February was Black History Month, but learning about Black history is a continually evolving exercise. Over the years since it was launched in 1970, it’s always been about remembrance and representation, then integration and justice. More recently, the terms diversity and inclusion have come to the fore. Then with the rise of the Black Lives Matter movement, the term ‘structural racism’ entered prominently into the public conversation, and now with a new presidential administration in power, brought largely by the mobilization of African American voters, the question of ‘remedies’ is now critically before the nation. The Center for Third Space Thinking at the University of Southern California Annenberg School is devoted to enhancing diversity and inclusion across the board by helping individuals acquire the critical skills they need to be successful in our post-industrial, digital economy. Our teaching and community service provide learners the ‘soft skills’ that complement the STEM hard skills. Indeed, our students in high school and in college have come to call them ‘survival skills’. They recognize these are ways they can gain power. This year, Black History Month is being held against the back drop of two things that BLM has drawn us to. First, achieving […]
We are committed to the growth of essential soft skills crucial for navigating challenging times like these, which can only be overcome through unity.
I begin with a confession. Oprah made me do it. For years audiences, close advisors and friends have urged me to tell the story behind the story — the story about the origins and evolution of Third Space Thinking. Third Space Thinking is a novel, communication-driven approach that empowers individuals to use ‘soft’ skills to make better choices in their lives, and ultimately to make the world a better place. So far, this idea has been a hit from Shanghai, China to Sand Hill Road in Stanford, California. Since it is ambitious, wide-angled and definitely a little weird, I designed Third Space Thinking to stand on its own – rigorous and disciplined as well as relevant to today’s topsy-turvy digital world. In other words, it’s designed to be scientific, based on lots of research and written in the third person. So when well-wishers urged me to make it more personal and ‘first person’ I shook my head no. I didn’t want to reveal my private side. Until I talked to Oprah. She had just finished an amazing speech to more than 1,000 graduates of the USC Annenberg School for Communication and Journalism, and their families. She was mesmerizing. Oprah called […]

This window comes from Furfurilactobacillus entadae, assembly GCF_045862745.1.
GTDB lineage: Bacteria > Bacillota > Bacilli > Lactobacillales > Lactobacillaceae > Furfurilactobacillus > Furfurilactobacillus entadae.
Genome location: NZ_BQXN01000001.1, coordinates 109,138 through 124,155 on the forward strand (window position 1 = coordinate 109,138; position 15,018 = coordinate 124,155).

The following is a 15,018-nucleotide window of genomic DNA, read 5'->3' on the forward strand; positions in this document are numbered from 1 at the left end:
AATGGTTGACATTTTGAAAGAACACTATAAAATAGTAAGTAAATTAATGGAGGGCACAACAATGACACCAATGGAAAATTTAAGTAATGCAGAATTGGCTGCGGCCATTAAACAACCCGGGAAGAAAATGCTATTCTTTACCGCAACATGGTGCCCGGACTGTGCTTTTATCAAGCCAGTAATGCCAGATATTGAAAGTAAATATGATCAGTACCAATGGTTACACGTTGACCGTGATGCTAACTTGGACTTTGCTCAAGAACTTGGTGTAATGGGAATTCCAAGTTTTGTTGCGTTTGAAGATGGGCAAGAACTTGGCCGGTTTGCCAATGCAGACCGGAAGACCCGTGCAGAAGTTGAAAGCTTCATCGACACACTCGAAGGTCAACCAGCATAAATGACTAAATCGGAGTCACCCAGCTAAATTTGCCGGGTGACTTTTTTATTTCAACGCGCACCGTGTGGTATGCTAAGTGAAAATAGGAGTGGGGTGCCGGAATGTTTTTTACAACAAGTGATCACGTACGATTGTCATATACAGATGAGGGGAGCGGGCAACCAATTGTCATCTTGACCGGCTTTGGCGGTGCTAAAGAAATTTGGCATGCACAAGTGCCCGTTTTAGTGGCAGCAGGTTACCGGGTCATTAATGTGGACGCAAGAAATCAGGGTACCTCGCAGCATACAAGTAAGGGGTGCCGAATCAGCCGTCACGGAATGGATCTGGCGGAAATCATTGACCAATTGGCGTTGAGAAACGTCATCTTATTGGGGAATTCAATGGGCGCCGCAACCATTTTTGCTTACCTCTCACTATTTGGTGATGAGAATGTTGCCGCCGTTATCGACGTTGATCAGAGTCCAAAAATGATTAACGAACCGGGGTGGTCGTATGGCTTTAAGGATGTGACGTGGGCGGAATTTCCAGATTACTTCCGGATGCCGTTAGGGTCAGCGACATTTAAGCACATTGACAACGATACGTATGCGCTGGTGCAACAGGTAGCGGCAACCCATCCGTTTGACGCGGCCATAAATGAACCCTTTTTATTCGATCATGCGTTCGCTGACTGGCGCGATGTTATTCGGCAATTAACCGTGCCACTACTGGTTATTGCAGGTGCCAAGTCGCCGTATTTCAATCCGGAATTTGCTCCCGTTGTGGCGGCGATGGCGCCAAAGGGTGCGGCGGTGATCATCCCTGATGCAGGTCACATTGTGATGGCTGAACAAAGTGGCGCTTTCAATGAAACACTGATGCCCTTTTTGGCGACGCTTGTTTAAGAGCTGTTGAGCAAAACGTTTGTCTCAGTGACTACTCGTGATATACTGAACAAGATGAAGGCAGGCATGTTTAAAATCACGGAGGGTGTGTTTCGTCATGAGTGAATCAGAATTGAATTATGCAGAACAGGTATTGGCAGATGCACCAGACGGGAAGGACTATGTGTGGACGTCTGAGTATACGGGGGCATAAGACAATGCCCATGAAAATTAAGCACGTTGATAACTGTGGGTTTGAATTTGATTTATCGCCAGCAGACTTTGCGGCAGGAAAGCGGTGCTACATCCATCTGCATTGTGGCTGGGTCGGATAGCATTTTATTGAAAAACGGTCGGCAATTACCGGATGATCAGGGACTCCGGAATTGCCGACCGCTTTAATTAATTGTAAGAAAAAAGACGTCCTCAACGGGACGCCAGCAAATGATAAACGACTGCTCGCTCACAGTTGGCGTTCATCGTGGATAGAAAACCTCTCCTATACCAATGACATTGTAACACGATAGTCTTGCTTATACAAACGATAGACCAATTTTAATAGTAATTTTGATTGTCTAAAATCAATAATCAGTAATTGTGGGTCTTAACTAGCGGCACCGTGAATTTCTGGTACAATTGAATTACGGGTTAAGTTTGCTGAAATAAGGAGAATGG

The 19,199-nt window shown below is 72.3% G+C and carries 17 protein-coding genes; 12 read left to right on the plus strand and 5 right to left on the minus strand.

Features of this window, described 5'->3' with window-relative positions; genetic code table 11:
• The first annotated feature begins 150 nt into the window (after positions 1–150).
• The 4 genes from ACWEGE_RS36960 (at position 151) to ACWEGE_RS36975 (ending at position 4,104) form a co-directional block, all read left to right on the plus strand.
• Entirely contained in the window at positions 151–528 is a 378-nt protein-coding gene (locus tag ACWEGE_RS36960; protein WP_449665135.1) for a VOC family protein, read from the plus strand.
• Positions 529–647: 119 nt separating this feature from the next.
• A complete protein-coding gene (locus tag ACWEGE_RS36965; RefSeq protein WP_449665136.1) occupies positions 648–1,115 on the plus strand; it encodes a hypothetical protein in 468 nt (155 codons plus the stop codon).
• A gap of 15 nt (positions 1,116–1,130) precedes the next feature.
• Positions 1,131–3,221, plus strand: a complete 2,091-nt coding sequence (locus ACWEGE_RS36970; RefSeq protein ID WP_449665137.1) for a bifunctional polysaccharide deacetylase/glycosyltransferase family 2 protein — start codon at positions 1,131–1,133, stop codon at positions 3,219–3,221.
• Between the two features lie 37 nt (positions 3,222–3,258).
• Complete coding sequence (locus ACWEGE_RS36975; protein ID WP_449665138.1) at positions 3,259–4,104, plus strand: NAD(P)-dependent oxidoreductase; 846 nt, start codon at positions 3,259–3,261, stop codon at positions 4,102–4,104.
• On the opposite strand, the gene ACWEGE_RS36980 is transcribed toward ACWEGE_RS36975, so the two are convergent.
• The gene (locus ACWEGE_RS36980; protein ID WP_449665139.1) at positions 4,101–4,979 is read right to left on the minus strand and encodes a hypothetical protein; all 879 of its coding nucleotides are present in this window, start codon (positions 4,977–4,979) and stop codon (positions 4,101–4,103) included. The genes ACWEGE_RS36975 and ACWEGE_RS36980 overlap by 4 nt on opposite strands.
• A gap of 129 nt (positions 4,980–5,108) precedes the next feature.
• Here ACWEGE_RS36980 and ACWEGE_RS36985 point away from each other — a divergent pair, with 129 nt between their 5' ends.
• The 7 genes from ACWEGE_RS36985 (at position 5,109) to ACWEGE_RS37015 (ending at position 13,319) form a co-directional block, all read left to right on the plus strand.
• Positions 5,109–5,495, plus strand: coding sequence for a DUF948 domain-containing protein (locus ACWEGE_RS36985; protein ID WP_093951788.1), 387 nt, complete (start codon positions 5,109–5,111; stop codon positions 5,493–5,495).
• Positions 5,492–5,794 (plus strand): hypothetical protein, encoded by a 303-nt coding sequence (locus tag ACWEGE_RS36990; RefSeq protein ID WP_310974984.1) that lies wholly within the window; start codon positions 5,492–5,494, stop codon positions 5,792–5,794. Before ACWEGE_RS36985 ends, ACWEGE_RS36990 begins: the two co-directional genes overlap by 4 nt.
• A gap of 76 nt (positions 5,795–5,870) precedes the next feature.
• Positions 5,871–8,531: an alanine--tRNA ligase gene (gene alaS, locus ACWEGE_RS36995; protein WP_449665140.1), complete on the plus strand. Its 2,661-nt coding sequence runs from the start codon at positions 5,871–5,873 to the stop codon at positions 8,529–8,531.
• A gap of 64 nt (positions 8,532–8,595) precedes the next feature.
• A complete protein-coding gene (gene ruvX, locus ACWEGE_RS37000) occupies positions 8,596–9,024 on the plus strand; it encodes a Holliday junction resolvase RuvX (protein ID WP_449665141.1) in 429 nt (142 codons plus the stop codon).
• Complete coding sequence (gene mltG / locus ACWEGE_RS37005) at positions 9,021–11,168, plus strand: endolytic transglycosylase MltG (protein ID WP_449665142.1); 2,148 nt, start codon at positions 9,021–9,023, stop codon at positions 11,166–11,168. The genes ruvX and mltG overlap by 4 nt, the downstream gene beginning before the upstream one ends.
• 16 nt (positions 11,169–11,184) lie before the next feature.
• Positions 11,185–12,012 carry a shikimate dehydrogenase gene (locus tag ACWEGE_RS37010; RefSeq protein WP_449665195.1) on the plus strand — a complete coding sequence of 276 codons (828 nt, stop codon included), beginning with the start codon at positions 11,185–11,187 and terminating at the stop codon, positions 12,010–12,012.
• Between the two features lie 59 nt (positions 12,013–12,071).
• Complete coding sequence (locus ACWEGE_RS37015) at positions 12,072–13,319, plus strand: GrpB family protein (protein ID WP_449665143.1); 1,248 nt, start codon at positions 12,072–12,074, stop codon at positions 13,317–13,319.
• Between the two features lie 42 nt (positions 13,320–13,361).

At the end of 2017, and looking forward to 2018 and beyond, Farhad Manjoo, the New York Times columnist who covers Silicon Valley and the digital world in general, wrote that the big tech corporations had reached a kind of tipping point. He wrote, “This year, for the first time, tech giants began to grudgingly accept that they have some responsibility for the offline world…The dawning realization that a tech platform comes with real-world responsibilities.” Barely a month later, the highly successful CEO of one of the largest legacy companies in the country, American Express, announced he was stepping down from his old job. Faced with an enviable number of top job offers, Ken Chenault decided to leave the legacy world and switch his energies to the tech world. He will become chairman and managing director of General Catalyst, a hugely successful VC company with investments in Airbnb, Snapchat, HubSpot and others. Echoing Manjoo and other observers of the latest tumult around fake news, real surveillance concerns about Facebook and Google, and the boorishness of Uber and its leadership, Chenault told the press, “Given their age and the scale and impact they can have on our society, unless they make […]